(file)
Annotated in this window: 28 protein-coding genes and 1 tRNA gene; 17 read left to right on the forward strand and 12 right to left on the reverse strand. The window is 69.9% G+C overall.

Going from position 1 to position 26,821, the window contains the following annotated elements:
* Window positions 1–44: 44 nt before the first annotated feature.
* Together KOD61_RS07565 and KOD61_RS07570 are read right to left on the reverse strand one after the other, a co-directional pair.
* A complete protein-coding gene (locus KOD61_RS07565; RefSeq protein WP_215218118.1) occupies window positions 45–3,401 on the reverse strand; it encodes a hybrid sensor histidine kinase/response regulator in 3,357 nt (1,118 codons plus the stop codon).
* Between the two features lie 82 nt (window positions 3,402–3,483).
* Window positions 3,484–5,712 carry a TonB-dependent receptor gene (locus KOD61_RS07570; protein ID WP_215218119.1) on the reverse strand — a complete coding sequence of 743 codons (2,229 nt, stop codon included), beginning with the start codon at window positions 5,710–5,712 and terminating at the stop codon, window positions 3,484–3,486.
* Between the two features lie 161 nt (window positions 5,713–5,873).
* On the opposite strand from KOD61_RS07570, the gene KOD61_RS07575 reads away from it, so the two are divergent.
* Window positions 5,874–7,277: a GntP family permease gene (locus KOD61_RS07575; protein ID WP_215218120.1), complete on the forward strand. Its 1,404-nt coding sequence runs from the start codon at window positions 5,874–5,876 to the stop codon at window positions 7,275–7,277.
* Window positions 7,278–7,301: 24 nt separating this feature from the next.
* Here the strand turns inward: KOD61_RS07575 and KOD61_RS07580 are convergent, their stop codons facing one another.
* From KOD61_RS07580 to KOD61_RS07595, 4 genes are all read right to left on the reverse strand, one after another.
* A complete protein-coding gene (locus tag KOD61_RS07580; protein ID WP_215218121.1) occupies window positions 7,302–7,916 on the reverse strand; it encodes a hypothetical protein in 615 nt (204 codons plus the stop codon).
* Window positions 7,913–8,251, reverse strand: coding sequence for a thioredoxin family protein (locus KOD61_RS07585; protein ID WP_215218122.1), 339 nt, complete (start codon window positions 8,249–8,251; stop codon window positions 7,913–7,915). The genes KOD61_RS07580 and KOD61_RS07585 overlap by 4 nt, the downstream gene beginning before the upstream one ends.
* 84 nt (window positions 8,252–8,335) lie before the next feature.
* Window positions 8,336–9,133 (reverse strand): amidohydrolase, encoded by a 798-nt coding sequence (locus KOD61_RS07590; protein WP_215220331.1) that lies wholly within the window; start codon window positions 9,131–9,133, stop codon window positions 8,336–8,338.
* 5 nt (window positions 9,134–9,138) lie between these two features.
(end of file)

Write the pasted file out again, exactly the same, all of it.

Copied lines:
Annotated in this window: 28 protein-coding genes and 1 tRNA gene; 17 read left to right on the forward strand and 12 right to left on the reverse strand. The window is 69.9% G+C overall.

Going from position 1 to position 26,821, the window contains the following annotated elements:
* Window positions 1–44: 44 nt before the first annotated feature.
* Together KOD61_RS07565 and KOD61_RS07570 are read right to left on the reverse strand one after the other, a co-directional pair.
* A complete protein-coding gene (locus KOD61_RS07565; RefSeq protein WP_215218118.1) occupies window positions 45–3,401 on the reverse strand; it encodes a hybrid sensor histidine kinase/response regulator in 3,357 nt (1,118 codons plus the stop codon).
* Between the two features lie 82 nt (window positions 3,402–3,483).
* Window positions 3,484–5,712 carry a TonB-dependent receptor gene (locus KOD61_RS07570; protein ID WP_215218119.1) on the reverse strand — a complete coding sequence of 743 codons (2,229 nt, stop codon included), beginning with the start codon at window positions 5,710–5,712 and terminating at the stop codon, window positions 3,484–3,486.
* Between the two features lie 161 nt (window positions 5,713–5,873).
* On the opposite strand from KOD61_RS07570, the gene KOD61_RS07575 reads away from it, so the two are divergent.
* Window positions 5,874–7,277: a GntP family permease gene (locus KOD61_RS07575; protein ID WP_215218120.1), complete on the forward strand. Its 1,404-nt coding sequence runs from the start codon at window positions 5,874–5,876 to the stop codon at window positions 7,275–7,277.
* Window positions 7,278–7,301: 24 nt separating this feature from the next.
* Here the strand turns inward: KOD61_RS07575 and KOD61_RS07580 are convergent, their stop codons facing one another.
* From KOD61_RS07580 to KOD61_RS07595, 4 genes are all read right to left on the reverse strand, one after another.
* A complete protein-coding gene (locus tag KOD61_RS07580; protein ID WP_215218121.1) occupies window positions 7,302–7,916 on the reverse strand; it encodes a hypothetical protein in 615 nt (204 codons plus the stop codon).
* Window positions 7,913–8,251, reverse strand: coding sequence for a thioredoxin family protein (locus KOD61_RS07585; protein ID WP_215218122.1), 339 nt, complete (start codon window positions 8,249–8,251; stop codon window positions 7,913–7,915). The genes KOD61_RS07580 and KOD61_RS07585 overlap by 4 nt, the downstream gene beginning before the upstream one ends.
* 84 nt (window positions 8,252–8,335) lie before the next feature.
* Window positions 8,336–9,133 (reverse strand): amidohydrolase, encoded by a 798-nt coding sequence (locus KOD61_RS07590; protein WP_215220331.1) that lies wholly within the window; start codon window positions 9,131–9,133, stop codon window positions 8,336–8,338.
* 5 nt (window positions 9,134–9,138) lie between these two features.